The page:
Mortgages skid, even as jobs find traction

Mortgage rates slipped this week as continued worries over the global economy trump the recent bullish report on U.S. jobs. A new program by Fannie Mae and Freddie Mac may also affect rates for first-time homebuyers.

30 year fixed rate mortgage – 3 month trend
  • The benchmark 30-year fixed-rate mortgage fell to 4.03 percent from 4.07 percent last week, according to the national survey of large lenders. One year ago, that rate was 4.55 percent. Four weeks ago, it was 4.13 percent. The mortgages in this week's survey had an average total of 0.28 discount and origination points.
  • Over the past 52 weeks, the 30-year fixed has averaged 4.34 percent. This week's rate is 0.31 percentage points lower than the 52-week average. This is the fourth week in a row that the benchmark rate on the 30-year fixed has gone down.

  • The benchmark 15-year fixed-rate mortgage fell to 3.28 percent from 3.29 percent.
  • The benchmark 5/1 adjustable-rate mortgage rose to 3.26 percent from 3.2 percent.
  • The benchmark 30-year fixed-rate jumbo was unchanged, at 4.12 percent.

Weekly national mortgage survey

Results of's Dec. 10, 2014, weekly national survey of large lenders and the effect on monthly payments for a $165,000 loan:
30-year fixed15-year fixed5-year ARM
This week's rate:
Change from last week:-0.04-0.01+0.06
Monthly payment:$790.59$1,161.81$719
Change from last week:-$3.82-$0.80+$5.43

"All of this is being driven by global weakness," says Brian Rehling, chief fixed income strategist for Wells Fargo Advisors. "The world economy situation is pretty challenging. It's pushing energy prices down. It's keeping rates low."

What's wrong with the rest of the world?

The Organization of Petroleum Exporting Countries, better known as OPEC, reduced its expectations for oil demand in 2015 to the lowest level in 12 years because of increasing U.S. shale supplies and reduced estimates for global consumption. Oil demand is seen as a proxy for economic growth.

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On Tuesday, China reported that its inflation rate hit a five-year low in November, punctuating fears of deflation and sharp deceleration in one of the world's largest economies. Further spooking investors this week was the news of snap presidential elections in Greece, which, depending on the outcome, could destabilize the eurozone.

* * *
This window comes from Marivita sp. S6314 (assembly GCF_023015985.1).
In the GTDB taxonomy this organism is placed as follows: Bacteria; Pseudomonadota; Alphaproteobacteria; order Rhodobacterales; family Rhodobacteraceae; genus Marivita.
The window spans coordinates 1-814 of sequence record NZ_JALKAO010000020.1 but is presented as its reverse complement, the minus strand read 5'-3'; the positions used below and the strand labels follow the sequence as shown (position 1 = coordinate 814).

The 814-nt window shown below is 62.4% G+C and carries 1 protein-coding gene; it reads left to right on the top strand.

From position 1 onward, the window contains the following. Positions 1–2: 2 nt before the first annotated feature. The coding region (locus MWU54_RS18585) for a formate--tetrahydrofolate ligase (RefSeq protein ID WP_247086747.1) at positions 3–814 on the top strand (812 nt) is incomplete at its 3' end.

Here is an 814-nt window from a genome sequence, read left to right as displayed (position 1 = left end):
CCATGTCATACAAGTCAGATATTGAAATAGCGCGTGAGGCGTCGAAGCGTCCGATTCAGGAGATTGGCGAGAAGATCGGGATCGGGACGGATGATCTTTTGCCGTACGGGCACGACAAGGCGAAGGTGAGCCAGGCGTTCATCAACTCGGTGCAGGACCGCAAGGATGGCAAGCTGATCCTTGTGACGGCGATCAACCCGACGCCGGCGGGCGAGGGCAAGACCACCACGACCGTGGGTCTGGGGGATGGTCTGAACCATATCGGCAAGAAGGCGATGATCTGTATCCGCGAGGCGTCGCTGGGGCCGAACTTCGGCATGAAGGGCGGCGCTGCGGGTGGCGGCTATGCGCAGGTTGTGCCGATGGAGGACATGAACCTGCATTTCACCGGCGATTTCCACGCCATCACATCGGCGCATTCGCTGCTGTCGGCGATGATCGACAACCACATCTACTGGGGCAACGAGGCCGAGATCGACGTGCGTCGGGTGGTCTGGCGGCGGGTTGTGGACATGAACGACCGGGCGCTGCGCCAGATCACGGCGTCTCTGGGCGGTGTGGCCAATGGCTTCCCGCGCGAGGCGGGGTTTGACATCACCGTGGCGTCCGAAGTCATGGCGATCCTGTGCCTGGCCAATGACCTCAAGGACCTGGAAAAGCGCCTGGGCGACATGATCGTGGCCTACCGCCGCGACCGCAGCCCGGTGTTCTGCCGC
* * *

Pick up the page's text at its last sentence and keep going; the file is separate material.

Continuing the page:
Investors seek U.S. bonds as a safe asset when the global economy is in question. That keeps a lid on yields on the 10-year Treasury, which mortgage rates tend to track.

American optimism

"You've got the one bright spot, which is the U.S. economy, which questions why rates are staying so low," says Joel Naroff, president of Naroff Economic Advisors. "It's really clear that until the Fed tells everyone when it thinks rates should go up, rates won't go up. They will just bounce around."

The Fed and interest rates

The Federal Reserve's monetary policymaking committee meets Dec. 16-17 for the last time this year. Behind closed doors, it will consider the future of the federal funds rate, a benchmark rate for business and consumer loans, including mortgages, based on the state of the U.S. economy.

So far, inflation has stayed in check, despite the potential economic shot in the arm resulting from the drop in oil prices. Higher inflation is one reason the central bank may raise rates. The employment picture is also healthy, according to the Dec. 5 government report that showed employers added 321,000 jobs in November -- many of them temporary or part time, but still higher than expected. Average hourly earnings also increased by 0.4 percent, the biggest gain since June 2013.

"The Fed is in a conundrum here because the U.S. is doing better than everyone else," Rehling says. "But the question is: Will the global weakness eventually impact us here?"

More homeowners refi

The decline in rates may have helped push some borrowers to refinance their home loans. The volume of refinance applications jumped 13 percent last week from the previous one, according to the Mortgage Bankers Association. Purchase applications also ticked up 1 percent and the overall volume increased 7.3 percent. The group also noted this week in a separate report that mortgage standards loosened in November.

Fannie and Freddie intervene

Despite the low rates and easier requirements, there are still fewer first-time homebuyers than the historic average in today's market. In October, first-time homebuyers made up 29 percent of all purchases, while the long-term average is 40 percent, according to the National Association of Realtors.

As a result, Fannie Mae and Freddie Mac this week introduced new programs that allow borrowers to put only 3 percent down for a mortgage. Previously, they required minimum down payments of 5 percent. The programs may attract first-time homebuyers, many of whom find the down payment requirement a challenging hurdle.

Awaiting impact

Rates on loans under the programs are still up in the air as lenders consider adopting the lower down payments, says John Stearns, a senior mortgage banker with American Fidelity Mortgage Services in Wisconsin. Fannie's program launches Dec. 13, while Freddie's doesn't start until March.

"It may take a week or so for lenders to get going on this, if lenders do it," says Stearns, who wonders if the program will be cheaper than one backed by the Federal Housing Administration, which requires a 3.5 percent down payment. "But as I say, 'something is better than nothing.'"


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